Resources - Africa


Association of Women in Business (AWiB)

AWiB provides a networking platform for its members and fans. Not only does AWiB bring prominent people to engage with the audience in a highly accessible environment, but AWiB is also committed to profiling and introducing to its audience up and coming women and women whose work and contribution to society in their respective industries has not been exposed. AWiB believes in the power of creating and expanding networks for success, moving culturally imposed notions of reservation out of the equation. By promoting the value in building relationships, AWiB espouses the idea that a vision shared is a vision realized. During networking sessions audience members are encouraged to leave their safety zones and engage in conversation with women they have not discovered yet. AWiB also affords its members an online forum platform where discussions on various topics can be continued at the comforts of their homes or offices. All it takes to start a conversation is to log-in.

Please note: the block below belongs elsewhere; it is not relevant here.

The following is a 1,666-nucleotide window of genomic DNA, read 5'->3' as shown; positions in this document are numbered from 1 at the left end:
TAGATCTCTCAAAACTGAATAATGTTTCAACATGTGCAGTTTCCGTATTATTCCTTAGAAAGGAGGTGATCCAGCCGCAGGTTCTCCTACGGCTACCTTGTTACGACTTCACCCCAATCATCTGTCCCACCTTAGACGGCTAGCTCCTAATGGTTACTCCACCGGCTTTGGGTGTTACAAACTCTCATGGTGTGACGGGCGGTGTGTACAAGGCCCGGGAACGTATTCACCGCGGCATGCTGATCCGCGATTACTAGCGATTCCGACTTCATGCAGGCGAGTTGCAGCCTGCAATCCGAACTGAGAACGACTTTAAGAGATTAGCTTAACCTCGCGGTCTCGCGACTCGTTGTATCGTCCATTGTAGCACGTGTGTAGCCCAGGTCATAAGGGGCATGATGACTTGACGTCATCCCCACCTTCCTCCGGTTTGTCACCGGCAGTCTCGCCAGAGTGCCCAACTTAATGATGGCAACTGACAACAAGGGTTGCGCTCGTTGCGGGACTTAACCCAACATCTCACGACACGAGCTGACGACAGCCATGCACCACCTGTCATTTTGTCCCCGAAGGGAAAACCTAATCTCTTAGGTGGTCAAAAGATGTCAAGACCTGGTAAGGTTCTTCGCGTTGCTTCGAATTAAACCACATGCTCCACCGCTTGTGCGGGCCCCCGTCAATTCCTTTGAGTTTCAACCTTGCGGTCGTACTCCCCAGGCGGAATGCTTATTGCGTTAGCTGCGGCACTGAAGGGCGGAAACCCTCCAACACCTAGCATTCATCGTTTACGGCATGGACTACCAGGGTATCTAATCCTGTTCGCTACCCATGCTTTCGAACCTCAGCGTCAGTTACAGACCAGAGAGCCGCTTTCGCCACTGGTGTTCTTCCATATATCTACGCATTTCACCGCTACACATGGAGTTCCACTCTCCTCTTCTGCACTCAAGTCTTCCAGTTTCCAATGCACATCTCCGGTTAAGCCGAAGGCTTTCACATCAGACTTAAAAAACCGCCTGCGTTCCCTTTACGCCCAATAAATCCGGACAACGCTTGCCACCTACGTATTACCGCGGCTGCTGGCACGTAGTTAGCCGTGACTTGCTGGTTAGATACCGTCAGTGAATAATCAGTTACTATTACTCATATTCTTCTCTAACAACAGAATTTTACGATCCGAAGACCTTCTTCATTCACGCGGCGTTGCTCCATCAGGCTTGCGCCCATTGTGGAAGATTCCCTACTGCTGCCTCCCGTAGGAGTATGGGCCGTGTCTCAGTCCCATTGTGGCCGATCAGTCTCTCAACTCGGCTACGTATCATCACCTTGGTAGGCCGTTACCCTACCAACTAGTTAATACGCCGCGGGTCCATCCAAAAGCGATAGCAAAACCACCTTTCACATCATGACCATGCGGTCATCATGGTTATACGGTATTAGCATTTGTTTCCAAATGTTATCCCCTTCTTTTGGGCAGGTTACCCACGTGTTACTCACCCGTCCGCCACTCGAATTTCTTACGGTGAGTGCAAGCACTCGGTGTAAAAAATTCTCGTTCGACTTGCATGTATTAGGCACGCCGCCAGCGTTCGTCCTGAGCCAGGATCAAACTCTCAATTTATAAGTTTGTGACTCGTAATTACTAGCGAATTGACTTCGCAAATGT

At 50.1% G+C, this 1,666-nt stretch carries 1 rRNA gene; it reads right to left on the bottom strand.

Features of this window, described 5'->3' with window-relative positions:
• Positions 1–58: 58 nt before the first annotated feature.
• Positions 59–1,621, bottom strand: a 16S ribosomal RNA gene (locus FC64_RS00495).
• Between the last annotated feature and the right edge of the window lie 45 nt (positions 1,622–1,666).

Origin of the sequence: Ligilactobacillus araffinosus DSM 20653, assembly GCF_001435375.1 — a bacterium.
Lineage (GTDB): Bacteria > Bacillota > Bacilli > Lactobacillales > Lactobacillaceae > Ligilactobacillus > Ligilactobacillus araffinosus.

Addis Ababa Chamber of Commerce (AACCSA)

Addis Chamber Training Institute offers demand-driven business trainings to members of the local business community in order to help them acquire the necessary knowledge and skills that lead to success in today's challenging business environment.

Addis Ababa Chamber of Commerce and Sectoral Associations/AACCSA/ has set a Trade and
Investment Promotion Department that allows it carry out Addis Chamber International Trade Fairs.

P.O. Box 2458
Addis Ababa, Ethiopia
Tel:   +251-115-518055
Fax: +251-115-511479
Email : info@addischamber.com



Ethiopian Commodity Exchange: www.ecx.com.et 

Doing Business in Ethiopia:



African Development Bank Knowledge Products:


Ethiopia Economic Outlook

Ethiopia is steadily recovering from the 2015/16 and 2017 droughts, with continued expansion of services and industry and a rebound in agriculture. At 39.3%, services accounted for the largest share of GDP in 2016/17, 39.3%, driven by trade, transport, and communications, although this share decreased from 47.3% in 2015/16. Industry’s share of GDP increased from 16.7% in 2015/16 to 25.6% in 2016/17, driven by construction, electricity, and manufacturing. Implementation of the export-led industrialization strategy supported growth in industry. Although agriculture’s share of GDP stagnated at 36%, the sector’s growth rate increased from 2.3% in 2015/16 to 6.7% in 2016/17 due to rising commodity prices, notably for coffee. Growth continues to be led by investment in line with stable public infrastructure spending and higher foreign direct investment (FDI). Real GDP growth during 2017/18–2018/19 will be led by greater agricultural productivity and strong industrial growth.